Logistics: Cell, Housing, and Registering with the Police

There are few things that make me happy quite like logistics…kind of.  There are few things that make me as unhappy as logistical things that I can’t organize and solve.

With that being said, here are some of the steps that I had to go through in Brazil to get Logistical things under way.

Cell Phone

Recommendations: Bring a phone that is UNLOCKED from the U.S.  If you have a nice phone and are worried about loss or theft, buy a cheap unlocked smart phone (one with whatsapp and Uber capabilities).  Visit a few different carries and get a nice data plan, but don’t worry too much about having a lot of texts or minutes to call because Brazilians don’t use them much anyway.


My Reality: I brought my iPhone and was hoping that either my carrier or the apple store could unlock it here.  Nope.  I ended up getting a Brazilian phone number (through Vivo which had a reasonable plan for calling/text and I got 1.5 GB thinking that should be enough, especially if I was always connected to wifi).  The Brazilian phone number didn’t work because of my locked phone, and then the SIM card was too small when my host professor borrowed me an old phone (meaning another trip to the mall).  Without wifi at home and almost everywhere, only communicating through data tends to use a lot of data, 1.5 might not be enough.  Here’s to hoping my sister who is visiting can bring me the phone I ‘Amazoned’ to the house, if not…a cheap (cheapest $100) phone here.



Recommendations: If you are moving somewhere completely new and have the option to temporarily stay somewhere, do it.  Also, ask around to try and find grocery stores/cheap department-like stores that will have kitchen items you will need as well as bed sheets and other items.  If you don’t have the option to move somewhere where you have the offer of immediate housing, get an air bnb and start looking around right away (only rent FURNISHED places because unfurnished can mean no appliances as well!)


My Reality:  This was perhaps one of the smoothest transitions I’ve had into a new place, thus far.  My roommate and I are both from the same program and we are staying the same small room in one of the few “campus-housing” buildings.  It isn’t on campus, but it is nearby and has free transportation to and from the university.  We can find a new place if we want, any time we want, with a notification of two days.  We have a stove top (no oven), a microwave and fridge, two single beds, a closet, and a bathroom/shower all in our room.  We even have a little deck and a clothes drying rack.  We bought fruits and vegetables on our first day and have slowly begun hanging up art and getting other less pressing things for our place.  Our view overlooks a horse pasture and we are walking distance from a ton of cute restaurants.  There is no A/C and we can’t have guests overnight, but it is a nice area and a gated community so it feels fairly safe.  We’ve even had the chance to meet some very kind students that live in the housing as well.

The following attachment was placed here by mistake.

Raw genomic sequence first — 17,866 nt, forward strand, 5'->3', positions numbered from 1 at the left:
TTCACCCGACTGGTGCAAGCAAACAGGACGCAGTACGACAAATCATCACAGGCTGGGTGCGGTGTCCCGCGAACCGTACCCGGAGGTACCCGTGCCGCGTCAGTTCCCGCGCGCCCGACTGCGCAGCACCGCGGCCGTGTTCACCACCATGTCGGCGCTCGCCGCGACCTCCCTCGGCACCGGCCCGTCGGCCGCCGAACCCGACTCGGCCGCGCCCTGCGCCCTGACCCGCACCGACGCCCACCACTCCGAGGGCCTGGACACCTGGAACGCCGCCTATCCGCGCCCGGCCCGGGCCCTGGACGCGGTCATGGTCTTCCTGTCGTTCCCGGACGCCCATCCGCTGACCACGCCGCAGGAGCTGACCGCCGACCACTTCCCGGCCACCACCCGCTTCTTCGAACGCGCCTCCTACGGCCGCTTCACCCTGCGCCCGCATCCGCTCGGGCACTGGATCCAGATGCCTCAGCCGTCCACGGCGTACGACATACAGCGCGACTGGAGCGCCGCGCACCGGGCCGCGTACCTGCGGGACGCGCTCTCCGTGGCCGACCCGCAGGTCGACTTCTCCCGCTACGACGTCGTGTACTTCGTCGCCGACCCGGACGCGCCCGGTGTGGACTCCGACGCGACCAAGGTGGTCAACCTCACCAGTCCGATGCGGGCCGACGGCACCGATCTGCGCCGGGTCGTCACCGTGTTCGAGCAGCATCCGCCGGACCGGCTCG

Federal Police

Recommendations: Bring down a properly sized photo of yourself (2 copies, but not the same size as a passport photo), bring down a fresh copy of almost every page that isn’t blank in your passport (although you can do that in Brazil because you will need to copy the page with your entrance to Brazil too), find a place with wifi and fill out your online registration form as well as schedule a time to go there in person and complete the  transaction.  Set aside about $100 (USD) in Brazilian Reais so that you have the money to take to the bank.


My Reality:  I had the wonderful support of an international student department that is at my university.  They filled out the papers, using our passports and Visa application sheet, and they set an appointment for us with the Federal Police.  They gave us all of the specific instructions and copies of the exact paperwork that we would need to hand in to the Police.  I still need to go to the bank to pay the bills and have then take those receipts with me when I go to register.  I will have to take my passport, the receipts, my visa application sheet (I received in the U.S. from the consulate), copies of every nonblank page in my passport (I got at the university for a small fee), the sheet marking the appointment (I received through the office), two pictures with a white background taken and cut to the proper size and hopefully nothing else.  It’ll be a long day to get it all taken care of and I’ll be doing little things along the way, but once I had all the information (and a ton of help), it wasn’t as stressful or as frustrating as it had seemed.


**UPDATE July 5th, 2017**

My roommate and I went back finally to pick up our Brazilian IDs yesterday, in celebration of the US Independence Day. However, my mother’s name was spelt wrong. I had signed off on a sheet of paper and it had been spelt wrong there too, but I didn’t notice. The little voice in my head told me not to say anything, sign for it, and call it a day…but I opened my mouth and now I have to take proof of her spelling into the place so that they can send out for a new one to be made…and then I have to go pick it up eventually. Yuck.


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